BYU’s Got Talent returns to campus with 15 acts performed by BYU students and alumni. The acts included multiple musical performances, comedic acts and unique acts such as jump rope, lasso tricks and extreme yo-yo acts.
The event was hosted Jan. 20 by an entire team of volunteers directed by Brooklyn Barlow, the creative director for BYU’s Got Talent. A main focus for BYUSA activities this year has been diversity and inclusion, according to Barlow. “We’re all God’s children, but we’re all unique, and we all deserve to have a safe space here, and I hope that that can be portrayed by their individual talents,” Barlow said.
BYUSA volunteers Benson and Ryan Scoffield hosted the talent show, helped facilitate the event and introduced each of the acts. The contestants were pooled from online auditions held months prior to prepare for the show, according to Barlow.
The band Botanical Animal, the night’s opening act, performed their original song “Atlas” and placed second in the show. “Cowboy” Brett Lewis, placing third, followed the band and wowed the crowd with his rope tricks.
“I hope that they realize that each person has a unique talent of their own and that they’re not afraid to share with other people if they have the opportunity,” Lewis said.
In between acts, the hosts held lip-sync and air-guitar contests, and had audience members compete for prizes provided by BYUSA.
Many contestants said they felt prompted to audition. “I had heard about it but didn’t think to do it,” Amanda Hayes said. However, on the last day to audition Hayes said she saw a flyer two hours before the deadline and decided to go for it. So, she went home, recorded a quick video of her playing the cello, submitted it and soon after received her acceptance letter to perform.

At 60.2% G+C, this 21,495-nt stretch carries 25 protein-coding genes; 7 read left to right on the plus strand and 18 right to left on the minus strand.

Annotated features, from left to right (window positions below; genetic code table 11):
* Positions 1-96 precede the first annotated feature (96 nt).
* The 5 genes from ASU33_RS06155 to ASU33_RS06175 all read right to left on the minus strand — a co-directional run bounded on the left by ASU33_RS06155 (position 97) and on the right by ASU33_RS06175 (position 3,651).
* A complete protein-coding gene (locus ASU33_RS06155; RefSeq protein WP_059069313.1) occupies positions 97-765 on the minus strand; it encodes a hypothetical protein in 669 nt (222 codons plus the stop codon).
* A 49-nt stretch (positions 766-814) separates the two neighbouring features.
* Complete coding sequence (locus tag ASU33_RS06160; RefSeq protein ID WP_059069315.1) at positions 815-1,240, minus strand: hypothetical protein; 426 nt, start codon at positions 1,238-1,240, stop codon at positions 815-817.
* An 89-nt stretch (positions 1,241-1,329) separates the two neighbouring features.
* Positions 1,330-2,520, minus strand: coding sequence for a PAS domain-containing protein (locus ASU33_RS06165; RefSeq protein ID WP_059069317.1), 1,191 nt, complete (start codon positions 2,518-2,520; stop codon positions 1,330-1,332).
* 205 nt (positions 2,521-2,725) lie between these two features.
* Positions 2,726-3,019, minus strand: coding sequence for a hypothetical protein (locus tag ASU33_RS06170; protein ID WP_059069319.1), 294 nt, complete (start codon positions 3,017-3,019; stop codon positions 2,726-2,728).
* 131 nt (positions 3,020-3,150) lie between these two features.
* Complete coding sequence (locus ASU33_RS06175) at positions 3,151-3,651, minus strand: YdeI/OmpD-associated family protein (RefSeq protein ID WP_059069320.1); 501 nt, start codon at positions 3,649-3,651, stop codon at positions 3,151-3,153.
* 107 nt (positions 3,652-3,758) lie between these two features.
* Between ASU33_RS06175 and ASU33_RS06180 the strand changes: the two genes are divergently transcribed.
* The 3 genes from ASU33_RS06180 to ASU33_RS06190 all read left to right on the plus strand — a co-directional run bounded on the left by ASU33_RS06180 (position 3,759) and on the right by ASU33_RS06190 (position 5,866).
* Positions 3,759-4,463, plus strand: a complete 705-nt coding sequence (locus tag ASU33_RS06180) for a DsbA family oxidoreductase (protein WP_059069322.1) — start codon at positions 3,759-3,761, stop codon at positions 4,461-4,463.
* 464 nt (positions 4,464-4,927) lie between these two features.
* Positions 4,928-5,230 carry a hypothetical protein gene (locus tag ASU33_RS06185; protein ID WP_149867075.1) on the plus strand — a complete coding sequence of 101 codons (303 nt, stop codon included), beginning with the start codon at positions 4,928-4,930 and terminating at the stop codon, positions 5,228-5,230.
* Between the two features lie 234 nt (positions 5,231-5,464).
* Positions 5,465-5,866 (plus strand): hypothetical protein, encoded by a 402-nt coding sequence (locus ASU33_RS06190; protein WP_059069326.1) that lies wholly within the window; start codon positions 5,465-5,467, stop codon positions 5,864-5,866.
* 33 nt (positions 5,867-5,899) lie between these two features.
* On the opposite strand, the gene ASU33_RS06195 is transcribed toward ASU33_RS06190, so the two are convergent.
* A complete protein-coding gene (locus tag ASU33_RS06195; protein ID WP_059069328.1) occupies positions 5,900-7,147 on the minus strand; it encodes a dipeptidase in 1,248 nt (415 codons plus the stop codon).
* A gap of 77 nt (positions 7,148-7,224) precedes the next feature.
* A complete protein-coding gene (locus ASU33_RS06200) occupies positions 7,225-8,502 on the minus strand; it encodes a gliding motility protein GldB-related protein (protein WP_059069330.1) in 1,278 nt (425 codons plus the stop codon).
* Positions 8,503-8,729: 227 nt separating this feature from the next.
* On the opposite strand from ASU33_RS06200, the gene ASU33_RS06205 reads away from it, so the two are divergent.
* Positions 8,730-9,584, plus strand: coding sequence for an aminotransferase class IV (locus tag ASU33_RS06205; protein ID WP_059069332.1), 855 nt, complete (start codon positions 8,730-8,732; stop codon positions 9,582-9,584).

The show also featured two students of Thai descent, Desi Kongao and Nadia Chanthaphuang, who performed the song “บุพเพสันนิวาส๒ (Buppesanniwas)” from the Thai Drama “Love Destiny.” The duo introduced themselves in Thai and also dressed in traditional Thai clothing for their performance.
“In order to have this talent you have to practice and put in faith … we have to keep progressing, learning and practicing,” Chanthaphuang said. “Remember where it originates from … Heavenly Father has given everyone uniquely different gifts, and this is just a way to share a certain gift in a cool way.”
The show closed with “The Piano Men,” an act performed by Wyatt Johnson and Joe Ballard. The act consisted of Johnson singing the song “Piano Man” by Billy Joel while doing various impressions of celebrities or characters from popular media. The Piano Men act received a standing ovation after their performance and won first place in the show.
“I think all talents are just a little piece of heaven that everyone is given,” Johnson said. “Whether you do it on a stage or you do it in a classroom or at work, everyone’s got talents that have impacts that need to be shared. Just practice, start and things will happen.”